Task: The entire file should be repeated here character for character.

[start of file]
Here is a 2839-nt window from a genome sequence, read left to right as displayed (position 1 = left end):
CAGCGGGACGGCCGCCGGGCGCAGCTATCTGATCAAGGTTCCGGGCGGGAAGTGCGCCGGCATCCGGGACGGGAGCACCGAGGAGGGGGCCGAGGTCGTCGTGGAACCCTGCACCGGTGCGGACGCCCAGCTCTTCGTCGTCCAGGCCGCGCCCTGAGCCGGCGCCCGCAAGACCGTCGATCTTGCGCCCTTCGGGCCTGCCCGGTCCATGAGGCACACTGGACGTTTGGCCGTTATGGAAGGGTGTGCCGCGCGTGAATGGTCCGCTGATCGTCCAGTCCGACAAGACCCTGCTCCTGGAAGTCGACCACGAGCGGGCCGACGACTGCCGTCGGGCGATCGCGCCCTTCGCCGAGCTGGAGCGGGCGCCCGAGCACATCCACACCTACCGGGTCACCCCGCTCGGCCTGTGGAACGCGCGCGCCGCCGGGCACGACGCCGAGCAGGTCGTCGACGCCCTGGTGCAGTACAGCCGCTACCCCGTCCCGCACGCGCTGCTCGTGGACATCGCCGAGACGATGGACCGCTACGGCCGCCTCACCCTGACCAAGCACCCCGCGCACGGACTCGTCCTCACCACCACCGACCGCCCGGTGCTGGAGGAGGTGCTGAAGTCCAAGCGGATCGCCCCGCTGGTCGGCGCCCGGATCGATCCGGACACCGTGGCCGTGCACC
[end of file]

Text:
Here is a 2839-nt window from a genome sequence, read left to right as displayed (position 1 = left end):
CAGCGGGACGGCCGCCGGGCGCAGCTATCTGATCAAGGTTCCGGGCGGGAAGTGCGCCGGCATCCGGGACGGGAGCACCGAGGAGGGGGCCGAGGTCGTCGTGGAACCCTGCACCGGTGCGGACGCCCAGCTCTTCGTCGTCCAGGCCGCGCCCTGAGCCGGCGCCCGCAAGACCGTCGATCTTGCGCCCTTCGGGCCTGCCCGGTCCATGAGGCACACTGGACGTTTGGCCGTTATGGAAGGGTGTGCCGCGCGTGAATGGTCCGCTGATCGTCCAGTCCGACAAGACCCTGCTCCTGGAAGTCGACCACGAGCGGGCCGACGACTGCCGTCGGGCGATCGCGCCCTTCGCCGAGCTGGAGCGGGCGCCCGAGCACATCCACACCTACCGGGTCACCCCGCTCGGCCTGTGGAACGCGCGCGCCGCCGGGCACGACGCCGAGCAGGTCGTCGACGCCCTGGTGCAGTACAGCCGCTACCCCGTCCCGCACGCGCTGCTCGTGGACATCGCCGAGACGATGGACCGCTACGGCCGCCTCACCCTGACCAAGCACCCCGCGCACGGACTCGTCCTCACCACCACCGACCGCCCGGTGCTGGAGGAGGTGCTGAAGTCCAAGCGGATCGCCCCGCTGGTCGGCGCCCGGATCGATCCGGACACCGTGGCCGTGCACC